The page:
A big aspect of influencers and creators on the platform is shopping, especially after COVID-19’s acceleration of the world’s movement to online shopping. Whether its businesses promoting their products or influencers promoting others, it’s a major element of how people engage in the platform. By allowing a user to shop within the platform, it is one fewer way people are leaving. Even more, shopping in livestreams allows people to shop without even leaving the content they’re on!


Mosseri cites changes in how people are communicating on the platform as a reason to focus on updates to messaging. This one was a new element to consider, and the best way to view it was to analyze our own behaviors online. Initially, the reaction was why messaging? Who is sending that many messages? Then considering how often we reply and react to stories, that DMs are the best way to send funny reels or memes to friends, and I send my SO photos of local restaurants to determine our dinner at least once a week! So it all really is going down in the DMs, and we’re just not seeing it. I”m curious to see how Instagram will improve messaging though, hopefully taking the reactions OUT of the DMs, for all our sake.


According to Instagram’s research, people are using the app to be entertained, and they’re leaning into that on the platform. As per Mosseri, video is driving immense growth on all platforms. This may be in part due to generally changing online landscapes, but is certainly due in part to the meteoric rise of TikTok, and how shareable its content is. They’re testing different video options, but moving towards presenting video-driven content that is full-screen, immersive, and mobile-friendly.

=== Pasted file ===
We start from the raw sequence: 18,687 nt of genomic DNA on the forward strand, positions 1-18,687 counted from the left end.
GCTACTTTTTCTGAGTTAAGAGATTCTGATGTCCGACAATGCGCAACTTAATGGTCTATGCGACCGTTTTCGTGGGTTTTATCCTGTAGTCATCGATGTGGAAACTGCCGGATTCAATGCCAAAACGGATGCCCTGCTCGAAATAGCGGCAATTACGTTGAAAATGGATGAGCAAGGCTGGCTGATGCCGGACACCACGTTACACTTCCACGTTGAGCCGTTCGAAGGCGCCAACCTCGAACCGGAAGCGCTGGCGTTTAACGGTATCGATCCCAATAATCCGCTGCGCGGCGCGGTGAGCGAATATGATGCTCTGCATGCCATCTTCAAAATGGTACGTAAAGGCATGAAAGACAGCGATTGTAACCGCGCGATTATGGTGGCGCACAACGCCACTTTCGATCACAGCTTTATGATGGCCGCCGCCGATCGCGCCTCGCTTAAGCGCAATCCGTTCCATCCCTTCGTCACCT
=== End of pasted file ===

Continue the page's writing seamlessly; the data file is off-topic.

So what are our thoughts on this? 

Season 3 Ugh GIF by The Office - Find & Share on GIPHY

They are correct in the way that focusing more on video will increase user retention, focusing on making that video experience better and stronger and more competitive with the rest of the industry. If this is done messily or in a way that ticks off their user base OR their creators, we’re going to see the rise of other platforms. If done well, we can possibly see Instagram rising to even higher heights as a top platform.

As social media managers though, we’re not super excited. Reel and video content is time-consuming to create and in many cases, difficult to shoot. Especially with clients who aren’t local, it’s very difficult to coach non-techy clients on how to shoot content. Furthermore, Reels cannot be pre-scheduled. This means that SMM’s are going to have to either send content to clients to have them hopefully post at the correct time with correct captions and tags. OR, what we’re doing with our clients, logging in at posting time, even on nights and weekends, to make sure that the content goes live when it needs to. Maybe FB/IG can get on those scheduling options at the same time?

What do you think of these announced changes with Instagram? How will they affect your business or brand?